Trail Running 101: How to Trail Run Safely

What are the Risks?

To be fair, there are risks any time you leave your home — road running also has its share of dangers. But trail running mixes in additional factors. The major risk on most trail runs is an injury or medical emergency. This could come from a trip or fall, for example, or hypothermia from getting caught in a storm you’re not prepared for. Dehydration from not packing enough water or an attack from an animal (or person) are some other possibilities. Often, these types of events in the outdoors occur in a cascade. For example, if you get lost and are stuck out on the trail longer than you expected, you’ll be more likely to run out of food and water, or suffer hypothermia because you weren’t prepared for the time out in the cold. One danger (e.g., getting lost) can cause others, which can compound.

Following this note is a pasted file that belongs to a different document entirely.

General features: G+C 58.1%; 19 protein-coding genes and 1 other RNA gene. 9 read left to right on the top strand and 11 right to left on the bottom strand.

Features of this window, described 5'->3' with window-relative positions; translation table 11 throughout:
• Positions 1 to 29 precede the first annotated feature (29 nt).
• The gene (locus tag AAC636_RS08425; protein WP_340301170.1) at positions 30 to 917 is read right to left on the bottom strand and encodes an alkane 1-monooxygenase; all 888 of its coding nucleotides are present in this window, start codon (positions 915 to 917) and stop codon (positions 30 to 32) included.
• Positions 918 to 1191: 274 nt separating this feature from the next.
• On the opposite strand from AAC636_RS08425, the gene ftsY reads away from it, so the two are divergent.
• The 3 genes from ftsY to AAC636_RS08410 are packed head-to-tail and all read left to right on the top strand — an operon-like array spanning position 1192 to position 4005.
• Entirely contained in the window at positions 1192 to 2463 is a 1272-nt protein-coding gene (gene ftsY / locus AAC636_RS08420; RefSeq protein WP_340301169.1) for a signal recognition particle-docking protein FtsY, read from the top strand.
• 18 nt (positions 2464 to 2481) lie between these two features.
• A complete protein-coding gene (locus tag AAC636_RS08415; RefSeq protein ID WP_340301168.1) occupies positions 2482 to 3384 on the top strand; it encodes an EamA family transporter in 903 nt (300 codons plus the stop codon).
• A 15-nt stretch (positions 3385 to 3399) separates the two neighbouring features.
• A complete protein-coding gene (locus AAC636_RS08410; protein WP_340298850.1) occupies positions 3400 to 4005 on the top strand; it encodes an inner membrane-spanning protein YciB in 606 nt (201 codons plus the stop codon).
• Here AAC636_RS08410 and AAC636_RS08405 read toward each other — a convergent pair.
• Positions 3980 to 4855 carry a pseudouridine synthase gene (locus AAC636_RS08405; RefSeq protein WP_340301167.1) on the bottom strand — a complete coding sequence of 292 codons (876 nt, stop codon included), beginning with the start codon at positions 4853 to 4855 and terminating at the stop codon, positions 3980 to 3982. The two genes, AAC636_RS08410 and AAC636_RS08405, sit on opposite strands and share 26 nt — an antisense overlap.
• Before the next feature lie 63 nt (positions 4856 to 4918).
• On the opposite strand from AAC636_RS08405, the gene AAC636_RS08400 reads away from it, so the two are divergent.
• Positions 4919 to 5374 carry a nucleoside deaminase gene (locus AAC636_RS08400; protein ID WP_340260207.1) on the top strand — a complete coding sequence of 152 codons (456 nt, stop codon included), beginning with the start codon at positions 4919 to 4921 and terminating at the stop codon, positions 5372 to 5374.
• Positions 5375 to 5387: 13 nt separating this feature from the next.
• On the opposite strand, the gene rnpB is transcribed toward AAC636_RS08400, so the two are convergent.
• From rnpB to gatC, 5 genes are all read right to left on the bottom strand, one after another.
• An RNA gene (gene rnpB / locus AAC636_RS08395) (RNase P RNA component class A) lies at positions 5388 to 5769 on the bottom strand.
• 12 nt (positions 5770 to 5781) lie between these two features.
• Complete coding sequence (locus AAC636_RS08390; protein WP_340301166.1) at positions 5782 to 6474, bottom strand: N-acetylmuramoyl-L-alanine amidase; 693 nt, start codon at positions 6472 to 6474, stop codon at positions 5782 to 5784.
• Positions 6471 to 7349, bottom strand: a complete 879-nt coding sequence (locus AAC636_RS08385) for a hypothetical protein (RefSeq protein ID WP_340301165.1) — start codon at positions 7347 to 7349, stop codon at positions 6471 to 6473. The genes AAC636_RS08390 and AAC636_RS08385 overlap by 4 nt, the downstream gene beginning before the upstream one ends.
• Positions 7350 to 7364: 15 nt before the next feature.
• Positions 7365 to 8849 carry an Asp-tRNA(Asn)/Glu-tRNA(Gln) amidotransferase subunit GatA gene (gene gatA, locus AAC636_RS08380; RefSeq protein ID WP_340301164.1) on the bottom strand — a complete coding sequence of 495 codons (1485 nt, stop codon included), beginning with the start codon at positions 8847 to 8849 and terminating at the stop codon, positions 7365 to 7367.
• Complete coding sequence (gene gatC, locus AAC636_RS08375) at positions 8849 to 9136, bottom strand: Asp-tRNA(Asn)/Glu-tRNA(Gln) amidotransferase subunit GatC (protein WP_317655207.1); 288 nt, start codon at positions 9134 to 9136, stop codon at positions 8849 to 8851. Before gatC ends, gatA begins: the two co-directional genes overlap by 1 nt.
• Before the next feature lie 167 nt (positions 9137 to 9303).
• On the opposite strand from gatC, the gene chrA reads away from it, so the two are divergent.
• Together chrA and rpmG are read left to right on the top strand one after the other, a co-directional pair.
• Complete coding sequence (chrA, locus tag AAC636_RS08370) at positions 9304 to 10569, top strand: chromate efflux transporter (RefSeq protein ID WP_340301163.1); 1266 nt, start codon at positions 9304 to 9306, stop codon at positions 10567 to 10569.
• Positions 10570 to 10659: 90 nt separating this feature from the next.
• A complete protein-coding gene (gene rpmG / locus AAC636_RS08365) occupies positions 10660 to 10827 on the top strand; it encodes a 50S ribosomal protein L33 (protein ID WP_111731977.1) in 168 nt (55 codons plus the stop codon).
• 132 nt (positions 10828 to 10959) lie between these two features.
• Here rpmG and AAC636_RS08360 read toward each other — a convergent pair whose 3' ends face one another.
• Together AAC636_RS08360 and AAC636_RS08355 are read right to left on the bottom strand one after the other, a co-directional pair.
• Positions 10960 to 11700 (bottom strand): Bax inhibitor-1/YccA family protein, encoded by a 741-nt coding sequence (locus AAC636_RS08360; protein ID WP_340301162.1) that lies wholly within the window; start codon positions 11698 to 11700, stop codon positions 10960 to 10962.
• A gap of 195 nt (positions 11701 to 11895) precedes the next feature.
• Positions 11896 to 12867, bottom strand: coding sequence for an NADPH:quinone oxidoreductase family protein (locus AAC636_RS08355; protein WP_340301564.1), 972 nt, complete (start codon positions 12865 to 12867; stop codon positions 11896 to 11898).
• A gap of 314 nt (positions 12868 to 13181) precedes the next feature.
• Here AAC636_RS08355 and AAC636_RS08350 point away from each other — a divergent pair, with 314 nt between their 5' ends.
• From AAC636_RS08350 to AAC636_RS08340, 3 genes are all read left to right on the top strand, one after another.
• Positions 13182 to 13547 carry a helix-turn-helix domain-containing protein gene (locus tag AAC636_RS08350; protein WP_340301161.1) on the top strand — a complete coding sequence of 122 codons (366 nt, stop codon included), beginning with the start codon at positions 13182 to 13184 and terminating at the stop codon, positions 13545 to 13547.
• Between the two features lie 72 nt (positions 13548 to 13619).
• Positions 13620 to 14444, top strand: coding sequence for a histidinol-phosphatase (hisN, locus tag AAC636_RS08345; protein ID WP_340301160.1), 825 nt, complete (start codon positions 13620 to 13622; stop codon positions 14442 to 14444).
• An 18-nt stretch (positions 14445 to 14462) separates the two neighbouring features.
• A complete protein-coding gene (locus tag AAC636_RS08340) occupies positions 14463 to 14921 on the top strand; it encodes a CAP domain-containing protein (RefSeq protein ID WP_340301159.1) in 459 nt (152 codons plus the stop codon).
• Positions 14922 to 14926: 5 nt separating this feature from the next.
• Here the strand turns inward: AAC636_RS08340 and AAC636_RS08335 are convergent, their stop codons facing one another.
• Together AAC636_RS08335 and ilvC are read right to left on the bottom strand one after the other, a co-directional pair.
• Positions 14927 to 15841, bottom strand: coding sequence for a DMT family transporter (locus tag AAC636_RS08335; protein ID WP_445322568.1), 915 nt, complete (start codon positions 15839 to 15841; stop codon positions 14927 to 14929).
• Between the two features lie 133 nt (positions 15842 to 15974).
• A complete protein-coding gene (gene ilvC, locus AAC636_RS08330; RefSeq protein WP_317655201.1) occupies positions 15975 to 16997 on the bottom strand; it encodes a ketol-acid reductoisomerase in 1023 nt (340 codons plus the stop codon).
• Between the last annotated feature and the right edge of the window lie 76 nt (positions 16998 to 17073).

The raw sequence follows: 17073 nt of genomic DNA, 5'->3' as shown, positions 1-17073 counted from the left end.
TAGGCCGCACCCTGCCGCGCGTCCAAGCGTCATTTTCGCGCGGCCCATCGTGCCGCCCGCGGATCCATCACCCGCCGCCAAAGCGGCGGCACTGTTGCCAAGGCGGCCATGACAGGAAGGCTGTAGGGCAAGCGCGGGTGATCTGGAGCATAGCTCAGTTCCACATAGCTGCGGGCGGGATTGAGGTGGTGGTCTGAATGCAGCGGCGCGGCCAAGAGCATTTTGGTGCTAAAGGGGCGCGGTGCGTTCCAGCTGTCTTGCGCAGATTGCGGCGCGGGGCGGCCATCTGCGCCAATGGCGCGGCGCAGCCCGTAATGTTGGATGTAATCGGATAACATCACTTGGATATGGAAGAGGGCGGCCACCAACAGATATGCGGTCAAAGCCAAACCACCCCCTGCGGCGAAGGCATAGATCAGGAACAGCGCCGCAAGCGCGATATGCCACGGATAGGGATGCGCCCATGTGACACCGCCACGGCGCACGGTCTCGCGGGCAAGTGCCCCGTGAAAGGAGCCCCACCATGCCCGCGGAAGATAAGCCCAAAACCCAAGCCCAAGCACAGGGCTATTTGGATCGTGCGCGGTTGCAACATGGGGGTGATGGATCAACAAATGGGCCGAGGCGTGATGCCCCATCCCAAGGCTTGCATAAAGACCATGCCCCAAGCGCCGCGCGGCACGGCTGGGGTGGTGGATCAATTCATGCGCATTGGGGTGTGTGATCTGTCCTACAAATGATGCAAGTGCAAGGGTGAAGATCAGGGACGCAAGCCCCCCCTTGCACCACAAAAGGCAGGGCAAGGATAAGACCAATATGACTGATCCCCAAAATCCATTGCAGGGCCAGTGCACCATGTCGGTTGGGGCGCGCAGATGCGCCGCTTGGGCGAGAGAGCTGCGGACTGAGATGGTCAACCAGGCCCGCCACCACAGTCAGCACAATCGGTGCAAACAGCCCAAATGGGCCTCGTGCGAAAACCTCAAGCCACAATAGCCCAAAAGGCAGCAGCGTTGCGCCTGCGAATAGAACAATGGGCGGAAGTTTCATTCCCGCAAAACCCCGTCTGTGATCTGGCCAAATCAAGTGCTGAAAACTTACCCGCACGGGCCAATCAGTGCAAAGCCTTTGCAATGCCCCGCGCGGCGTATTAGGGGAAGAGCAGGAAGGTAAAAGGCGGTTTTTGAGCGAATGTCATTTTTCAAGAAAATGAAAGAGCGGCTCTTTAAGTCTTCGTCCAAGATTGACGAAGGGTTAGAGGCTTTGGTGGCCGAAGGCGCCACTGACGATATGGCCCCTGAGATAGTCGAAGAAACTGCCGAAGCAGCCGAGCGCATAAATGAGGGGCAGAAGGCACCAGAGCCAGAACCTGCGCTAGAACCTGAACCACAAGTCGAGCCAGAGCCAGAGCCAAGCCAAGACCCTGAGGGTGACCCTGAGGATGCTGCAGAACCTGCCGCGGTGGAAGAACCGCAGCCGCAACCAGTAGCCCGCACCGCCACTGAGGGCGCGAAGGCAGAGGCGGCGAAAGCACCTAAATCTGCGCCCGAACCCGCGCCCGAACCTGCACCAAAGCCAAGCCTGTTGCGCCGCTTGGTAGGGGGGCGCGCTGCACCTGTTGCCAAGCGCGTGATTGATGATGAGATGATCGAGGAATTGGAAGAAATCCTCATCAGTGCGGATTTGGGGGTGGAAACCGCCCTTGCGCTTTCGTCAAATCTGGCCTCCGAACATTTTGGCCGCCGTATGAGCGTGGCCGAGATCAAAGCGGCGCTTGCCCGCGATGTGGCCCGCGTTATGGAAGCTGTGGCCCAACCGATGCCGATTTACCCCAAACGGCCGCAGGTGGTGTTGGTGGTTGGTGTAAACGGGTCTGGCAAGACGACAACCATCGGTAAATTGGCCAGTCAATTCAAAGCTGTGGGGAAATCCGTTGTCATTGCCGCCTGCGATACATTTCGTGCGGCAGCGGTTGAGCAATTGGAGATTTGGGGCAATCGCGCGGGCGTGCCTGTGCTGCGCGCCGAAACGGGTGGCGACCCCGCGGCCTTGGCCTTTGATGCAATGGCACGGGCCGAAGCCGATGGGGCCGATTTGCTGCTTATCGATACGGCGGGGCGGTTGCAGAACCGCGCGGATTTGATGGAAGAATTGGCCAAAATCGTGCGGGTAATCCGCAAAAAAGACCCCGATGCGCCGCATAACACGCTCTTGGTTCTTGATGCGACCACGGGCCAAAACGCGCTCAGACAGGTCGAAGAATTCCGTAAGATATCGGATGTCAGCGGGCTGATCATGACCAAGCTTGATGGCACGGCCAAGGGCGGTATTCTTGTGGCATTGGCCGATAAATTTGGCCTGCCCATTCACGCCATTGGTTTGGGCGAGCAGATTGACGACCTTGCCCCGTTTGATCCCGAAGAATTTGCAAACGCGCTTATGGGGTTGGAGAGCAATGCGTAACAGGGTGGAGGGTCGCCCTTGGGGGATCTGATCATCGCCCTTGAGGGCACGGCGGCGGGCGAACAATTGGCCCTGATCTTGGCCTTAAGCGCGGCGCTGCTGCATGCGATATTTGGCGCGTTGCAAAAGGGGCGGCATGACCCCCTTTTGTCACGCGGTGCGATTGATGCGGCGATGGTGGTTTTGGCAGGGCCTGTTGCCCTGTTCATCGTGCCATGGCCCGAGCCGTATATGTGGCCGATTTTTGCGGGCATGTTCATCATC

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Make a plan, let someone else know about it — and stick to it

To avoid getting lost (often the first in a cascade of bad situations), know where you’re going. If in unfamiliar terrain, carry a map and/or navigation device, like your phone. Make sure that access to your digital information still works offline in case you’re out of cell range. Let a trusted friend know where you’re going and when you expect to be back, and then stick to your plan.

Go with a buddy

Running with a buddy won’t necessarily, say, keep you from twisting an ankle, but in the case that you’re debilitated for some reason, a buddy can go for help. Running with a buddy — and talking and making noise — can also be safer if bears or other wildlife are around.